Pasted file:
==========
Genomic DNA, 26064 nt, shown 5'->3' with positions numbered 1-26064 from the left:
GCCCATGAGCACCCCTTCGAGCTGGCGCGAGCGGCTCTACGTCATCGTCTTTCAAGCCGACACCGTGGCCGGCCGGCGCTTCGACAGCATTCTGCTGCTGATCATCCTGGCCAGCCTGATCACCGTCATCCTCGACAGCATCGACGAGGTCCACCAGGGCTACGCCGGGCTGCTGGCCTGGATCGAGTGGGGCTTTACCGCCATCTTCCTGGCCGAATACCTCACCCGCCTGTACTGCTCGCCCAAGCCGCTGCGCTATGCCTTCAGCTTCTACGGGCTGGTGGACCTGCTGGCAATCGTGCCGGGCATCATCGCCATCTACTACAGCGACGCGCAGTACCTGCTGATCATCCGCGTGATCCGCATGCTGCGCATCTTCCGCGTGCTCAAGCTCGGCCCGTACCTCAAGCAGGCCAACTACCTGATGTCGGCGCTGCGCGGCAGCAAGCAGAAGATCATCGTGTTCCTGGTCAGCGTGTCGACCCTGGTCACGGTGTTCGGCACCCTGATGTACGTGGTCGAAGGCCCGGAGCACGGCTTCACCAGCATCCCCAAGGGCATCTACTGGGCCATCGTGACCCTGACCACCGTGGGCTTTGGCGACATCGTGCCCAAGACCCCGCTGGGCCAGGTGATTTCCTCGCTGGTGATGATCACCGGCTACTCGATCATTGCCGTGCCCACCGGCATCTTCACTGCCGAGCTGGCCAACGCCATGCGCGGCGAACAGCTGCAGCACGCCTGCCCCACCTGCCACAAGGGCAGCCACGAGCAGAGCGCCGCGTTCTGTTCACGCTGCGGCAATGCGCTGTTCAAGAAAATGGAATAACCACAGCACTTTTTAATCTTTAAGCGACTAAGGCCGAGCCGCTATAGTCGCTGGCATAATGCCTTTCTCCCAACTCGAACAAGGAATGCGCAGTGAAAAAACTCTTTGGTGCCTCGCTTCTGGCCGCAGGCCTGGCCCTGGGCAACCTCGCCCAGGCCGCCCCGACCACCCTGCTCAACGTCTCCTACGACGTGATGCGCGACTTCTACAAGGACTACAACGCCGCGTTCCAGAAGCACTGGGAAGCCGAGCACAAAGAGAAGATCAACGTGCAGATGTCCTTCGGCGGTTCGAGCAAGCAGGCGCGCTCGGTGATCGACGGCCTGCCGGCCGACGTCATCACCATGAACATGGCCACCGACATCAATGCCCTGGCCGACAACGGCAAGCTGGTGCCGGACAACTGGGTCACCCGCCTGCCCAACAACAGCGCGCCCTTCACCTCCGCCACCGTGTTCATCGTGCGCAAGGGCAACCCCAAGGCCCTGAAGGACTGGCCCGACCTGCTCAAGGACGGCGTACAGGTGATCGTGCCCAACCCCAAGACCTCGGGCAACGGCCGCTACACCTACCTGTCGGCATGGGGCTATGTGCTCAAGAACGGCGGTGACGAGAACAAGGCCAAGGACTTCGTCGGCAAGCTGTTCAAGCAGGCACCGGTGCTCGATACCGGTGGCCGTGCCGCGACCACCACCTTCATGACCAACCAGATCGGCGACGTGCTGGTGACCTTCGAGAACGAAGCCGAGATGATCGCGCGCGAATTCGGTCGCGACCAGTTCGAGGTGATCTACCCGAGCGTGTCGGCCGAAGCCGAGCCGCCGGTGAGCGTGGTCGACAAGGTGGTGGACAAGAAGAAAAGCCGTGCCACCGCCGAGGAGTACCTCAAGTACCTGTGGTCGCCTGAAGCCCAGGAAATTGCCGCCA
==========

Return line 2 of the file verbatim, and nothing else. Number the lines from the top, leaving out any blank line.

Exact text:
GCCCATGAGCACCCCTTCGAGCTGGCGCGAGCGGCTCTACGTCATCGTCTTTCAAGCCGACACCGTGGCCGGCCGGCGCTTCGACAGCATTCTGCTGCTGATCATCCTGGCCAGCCTGATCACCGTCATCCTCGACAGCATCGACGAGGTCCACCAGGGCTACGCCGGGCTGCTGGCCTGGATCGAGTGGGGCTTTACCGCCATCTTCCTGGCCGAATACCTCACCCGCCTGTACTGCTCGCCCAAGCCGCTGCGCTATGCCTTCAGCTTCTACGGGCTGGTGGACCTGCTGGCAATCGTGCCGGGCATCATCGCCATCTACTACAGCGACGCGCAGTACCTGCTGATCATCCGCGTGATCCGCATGCTGCGCATCTTCCGCGTGCTCAAGCTCGGCCCGTACCTCAAGCAGGCCAACTACCTGATGTCGGCGCTGCGCGGCAGCAAGCAGAAGATCATCGTGTTCCTGGTCAGCGTGTCGACCCTGGTCACGGTGTTCGGCACCCTGATGTACGTGGTCGAAGGCCCGGAGCACGGCTTCACCAGCATCCCCAAGGGCATCTACTGGGCCATCGTGACCCTGACCACCGTGGGCTTTGGCGACATCGTGCCCAAGACCCCGCTGGGCCAGGTGATTTCCTCGCTGGTGATGATCACCGGCTACTCGATCATTGCCGTGCCCACCGGCATCTTCACTGCCGAGCTGGCCAACGCCATGCGCGGCGAACAGCTGCAGCACGCCTGCCCCACCTGCCACAAGGGCAGCCACGAGCAGAGCGCCGCGTTCTGTTCACGCTGCGGCAATGCGCTGTTCAAGAAAATGGAATAACCACAGCACTTTTTAATCTTTAAGCGACTAAGGCCGAGCCGCTATAGTCGCTGGCATAATGCCTTTCTCCCAACTCGAACAAGGAATGCGCAGTGAAAAAACTCTTTGGTGCCTCGCTTCTGGCCGCAGGCCTGGCCCTGGGCAACCTCGCCCAGGCCGCCCCGACCACCCTGCTCAACGTCTCCTACGACGTGATGCGCGACTTCTACAAGGACTACAACGCCGCGTTCCAGAAGCACTGGGAAGCCGAGCACAAAGAGAAGATCAACGTGCAGATGTCCTTCGGCGGTTCGAGCAAGCAGGCGCGCTCGGTGATCGACGGCCTGCCGGCCGACGTCATCACCATGAACATGGCCACCGACATCAATGCCCTGGCCGACAACGGCAAGCTGGTGCCGGACAACTGGGTCACCCGCCTGCCCAACAACAGCGCGCCCTTCACCTCCGCCACCGTGTTCATCGTGCGCAAGGGCAACCCCAAGGCCCTGAAGGACTGGCCCGACCTGCTCAAGGACGGCGTACAGGTGATCGTGCCCAACCCCAAGACCTCGGGCAACGGCCGCTACACCTACCTGTCGGCATGGGGCTATGTGCTCAAGAACGGCGGTGACGAGAACAAGGCCAAGGACTTCGTCGGCAAGCTGTTCAAGCAGGCACCGGTGCTCGATACCGGTGGCCGTGCCGCGACCACCACCTTCATGACCAACCAGATCGGCGACGTGCTGGTGACCTTCGAGAACGAAGCCGAGATGATCGCGCGCGAATTCGGTCGCGACCAGTTCGAGGTGATCTACCCGAGCGTGTCGGCCGAAGCCGAGCCGCCGGTGAGCGTGGTCGACAAGGTGGTGGACAAGAAGAAAAGCCGTGCCACCGCCGAGGAGTACCTCAAGTACCTGTGGTCGCCTGAAGCCCAGGAAATTGCCGCCA